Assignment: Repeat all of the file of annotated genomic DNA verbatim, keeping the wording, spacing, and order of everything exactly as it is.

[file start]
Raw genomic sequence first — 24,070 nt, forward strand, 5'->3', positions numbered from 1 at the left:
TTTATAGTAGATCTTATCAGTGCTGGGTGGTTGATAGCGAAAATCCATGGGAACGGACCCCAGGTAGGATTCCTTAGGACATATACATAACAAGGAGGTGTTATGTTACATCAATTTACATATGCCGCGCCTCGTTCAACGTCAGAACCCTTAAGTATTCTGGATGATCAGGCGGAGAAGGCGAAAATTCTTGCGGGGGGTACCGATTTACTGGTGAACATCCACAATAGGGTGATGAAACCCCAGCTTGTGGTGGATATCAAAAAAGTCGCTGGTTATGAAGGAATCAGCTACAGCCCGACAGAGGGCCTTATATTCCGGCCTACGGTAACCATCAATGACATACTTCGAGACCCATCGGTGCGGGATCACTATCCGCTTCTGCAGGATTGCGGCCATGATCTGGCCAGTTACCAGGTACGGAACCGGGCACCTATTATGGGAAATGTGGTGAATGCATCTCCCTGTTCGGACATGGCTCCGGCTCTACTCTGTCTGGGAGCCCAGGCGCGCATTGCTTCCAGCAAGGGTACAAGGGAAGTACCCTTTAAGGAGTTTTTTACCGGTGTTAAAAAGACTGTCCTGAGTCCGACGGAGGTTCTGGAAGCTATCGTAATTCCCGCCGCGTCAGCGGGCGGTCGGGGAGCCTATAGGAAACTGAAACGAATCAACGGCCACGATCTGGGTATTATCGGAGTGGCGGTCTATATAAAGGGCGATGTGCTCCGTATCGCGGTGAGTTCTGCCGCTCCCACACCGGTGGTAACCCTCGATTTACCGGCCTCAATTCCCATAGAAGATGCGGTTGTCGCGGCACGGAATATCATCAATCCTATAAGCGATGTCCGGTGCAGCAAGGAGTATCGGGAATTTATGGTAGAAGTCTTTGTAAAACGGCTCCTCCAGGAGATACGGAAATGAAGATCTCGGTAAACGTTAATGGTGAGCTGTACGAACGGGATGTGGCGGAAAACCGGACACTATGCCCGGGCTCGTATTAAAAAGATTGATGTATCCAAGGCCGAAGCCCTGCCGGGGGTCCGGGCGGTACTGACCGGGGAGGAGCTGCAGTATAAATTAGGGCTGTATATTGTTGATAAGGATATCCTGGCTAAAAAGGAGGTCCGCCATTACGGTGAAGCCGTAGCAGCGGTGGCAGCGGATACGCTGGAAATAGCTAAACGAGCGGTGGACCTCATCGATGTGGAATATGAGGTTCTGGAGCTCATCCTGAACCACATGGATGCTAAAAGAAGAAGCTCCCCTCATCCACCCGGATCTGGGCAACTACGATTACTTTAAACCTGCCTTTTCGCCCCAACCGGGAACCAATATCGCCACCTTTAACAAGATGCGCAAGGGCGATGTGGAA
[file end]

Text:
Raw genomic sequence first — 24,070 nt, forward strand, 5'->3', positions numbered from 1 at the left:
TTTATAGTAGATCTTATCAGTGCTGGGTGGTTGATAGCGAAAATCCATGGGAACGGACCCCAGGTAGGATTCCTTAGGACATATACATAACAAGGAGGTGTTATGTTACATCAATTTACATATGCCGCGCCTCGTTCAACGTCAGAACCCTTAAGTATTCTGGATGATCAGGCGGAGAAGGCGAAAATTCTTGCGGGGGGTACCGATTTACTGGTGAACATCCACAATAGGGTGATGAAACCCCAGCTTGTGGTGGATATCAAAAAAGTCGCTGGTTATGAAGGAATCAGCTACAGCCCGACAGAGGGCCTTATATTCCGGCCTACGGTAACCATCAATGACATACTTCGAGACCCATCGGTGCGGGATCACTATCCGCTTCTGCAGGATTGCGGCCATGATCTGGCCAGTTACCAGGTACGGAACCGGGCACCTATTATGGGAAATGTGGTGAATGCATCTCCCTGTTCGGACATGGCTCCGGCTCTACTCTGTCTGGGAGCCCAGGCGCGCATTGCTTCCAGCAAGGGTACAAGGGAAGTACCCTTTAAGGAGTTTTTTACCGGTGTTAAAAAGACTGTCCTGAGTCCGACGGAGGTTCTGGAAGCTATCGTAATTCCCGCCGCGTCAGCGGGCGGTCGGGGAGCCTATAGGAAACTGAAACGAATCAACGGCCACGATCTGGGTATTATCGGAGTGGCGGTCTATATAAAGGGCGATGTGCTCCGTATCGCGGTGAGTTCTGCCGCTCCCACACCGGTGGTAACCCTCGATTTACCGGCCTCAATTCCCATAGAAGATGCGGTTGTCGCGGCACGGAATATCATCAATCCTATAAGCGATGTCCGGTGCAGCAAGGAGTATCGGGAATTTATGGTAGAAGTCTTTGTAAAACGGCTCCTCCAGGAGATACGGAAATGAAGATCTCGGTAAACGTTAATGGTGAGCTGTACGAACGGGATGTGGCGGAAAACCGGACACTATGCCCGGGCTCGTATTAAAAAGATTGATGTATCCAAGGCCGAAGCCCTGCCGGGGGTCCGGGCGGTACTGACCGGGGAGGAGCTGCAGTATAAATTAGGGCTGTATATTGTTGATAAGGATATCCTGGCTAAAAAGGAGGTCCGCCATTACGGTGAAGCCGTAGCAGCGGTGGCAGCGGATACGCTGGAAATAGCTAAACGAGCGGTGGACCTCATCGATGTGGAATATGAGGTTCTGGAGCTCATCCTGAACCACATGGATGCTAAAAGAAGAAGCTCCCCTCATCCACCCGGATCTGGGCAACTACGATTACTTTAAACCTGCCTTTTCGCCCCAACCGGGAACCAATATCGCCACCTTTAACAAGATGCGCAAGGGCGATGTGGAA